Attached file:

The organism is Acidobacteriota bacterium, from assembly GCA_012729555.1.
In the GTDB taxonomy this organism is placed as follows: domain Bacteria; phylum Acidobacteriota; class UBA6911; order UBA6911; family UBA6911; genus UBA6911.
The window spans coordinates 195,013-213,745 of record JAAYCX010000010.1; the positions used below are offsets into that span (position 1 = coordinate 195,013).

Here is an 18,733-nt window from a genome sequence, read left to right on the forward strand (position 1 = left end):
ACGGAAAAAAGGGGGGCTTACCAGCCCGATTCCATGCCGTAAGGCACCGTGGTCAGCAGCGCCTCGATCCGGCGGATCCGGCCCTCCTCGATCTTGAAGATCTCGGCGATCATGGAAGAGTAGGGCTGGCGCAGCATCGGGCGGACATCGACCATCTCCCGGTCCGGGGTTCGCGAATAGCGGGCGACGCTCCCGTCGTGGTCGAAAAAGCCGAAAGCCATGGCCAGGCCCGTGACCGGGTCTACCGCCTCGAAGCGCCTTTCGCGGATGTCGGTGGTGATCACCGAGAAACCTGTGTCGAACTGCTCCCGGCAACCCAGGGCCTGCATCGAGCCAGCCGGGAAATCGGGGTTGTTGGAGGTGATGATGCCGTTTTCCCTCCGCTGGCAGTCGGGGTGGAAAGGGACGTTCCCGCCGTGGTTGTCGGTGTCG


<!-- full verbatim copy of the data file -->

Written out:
The organism is Acidobacteriota bacterium, from assembly GCA_012729555.1.
In the GTDB taxonomy this organism is placed as follows: domain Bacteria; phylum Acidobacteriota; class UBA6911; order UBA6911; family UBA6911; genus UBA6911.
The window spans coordinates 195,013-213,745 of record JAAYCX010000010.1; the positions used below are offsets into that span (position 1 = coordinate 195,013).

Here is an 18,733-nt window from a genome sequence, read left to right on the forward strand (position 1 = left end):
ACGGAAAAAAGGGGGGCTTACCAGCCCGATTCCATGCCGTAAGGCACCGTGGTCAGCAGCGCCTCGATCCGGCGGATCCGGCCCTCCTCGATCTTGAAGATCTCGGCGATCATGGAAGAGTAGGGCTGGCGCAGCATCGGGCGGACATCGACCATCTCCCGGTCCGGGGTTCGCGAATAGCGGGCGACGCTCCCGTCGTGGTCGAAAAAGCCGAAAGCCATGGCCAGGCCCGTGACCGGGTCTACCGCCTCGAAGCGCCTTTCGCGGATGTCGGTGGTGATCACCGAGAAACCTGTGTCGAACTGCTCCCGGCAACCCAGGGCCTGCATCGAGCCAGCCGGGAAATCGGGGTTGTTGGAGGTGATGATGCCGTTTTCCCTCCGCTGGCAGTCGGGGTGGAAAGGGACGTTCCCGCCGTGGTTGTCGGTGTCG